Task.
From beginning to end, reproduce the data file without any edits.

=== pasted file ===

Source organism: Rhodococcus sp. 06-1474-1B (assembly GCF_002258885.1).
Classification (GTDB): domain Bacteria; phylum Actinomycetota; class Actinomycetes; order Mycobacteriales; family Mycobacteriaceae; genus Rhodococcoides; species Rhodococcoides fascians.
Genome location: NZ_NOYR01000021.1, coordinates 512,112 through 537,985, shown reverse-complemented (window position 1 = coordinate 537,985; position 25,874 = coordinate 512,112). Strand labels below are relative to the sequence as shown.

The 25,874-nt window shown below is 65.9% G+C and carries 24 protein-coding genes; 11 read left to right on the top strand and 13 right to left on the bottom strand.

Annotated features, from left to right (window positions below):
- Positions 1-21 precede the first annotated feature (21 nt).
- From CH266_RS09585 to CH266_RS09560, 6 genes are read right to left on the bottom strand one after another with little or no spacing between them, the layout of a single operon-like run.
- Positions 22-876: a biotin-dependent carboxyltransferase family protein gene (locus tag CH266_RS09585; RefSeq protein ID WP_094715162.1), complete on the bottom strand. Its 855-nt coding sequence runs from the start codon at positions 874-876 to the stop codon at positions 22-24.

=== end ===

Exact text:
Source organism: Rhodococcus sp. 06-1474-1B (assembly GCF_002258885.1).
Classification (GTDB): domain Bacteria; phylum Actinomycetota; class Actinomycetes; order Mycobacteriales; family Mycobacteriaceae; genus Rhodococcoides; species Rhodococcoides fascians.
Genome location: NZ_NOYR01000021.1, coordinates 512,112 through 537,985, shown reverse-complemented (window position 1 = coordinate 537,985; position 25,874 = coordinate 512,112). Strand labels below are relative to the sequence as shown.

The 25,874-nt window shown below is 65.9% G+C and carries 24 protein-coding genes; 11 read left to right on the top strand and 13 right to left on the bottom strand.

Annotated features, from left to right (window positions below):
- Positions 1-21 precede the first annotated feature (21 nt).
- From CH266_RS09585 to CH266_RS09560, 6 genes are read right to left on the bottom strand one after another with little or no spacing between them, the layout of a single operon-like run.
- Positions 22-876: a biotin-dependent carboxyltransferase family protein gene (locus tag CH266_RS09585; RefSeq protein ID WP_094715162.1), complete on the bottom strand. Its 855-nt coding sequence runs from the start codon at positions 874-876 to the stop codon at positions 22-24.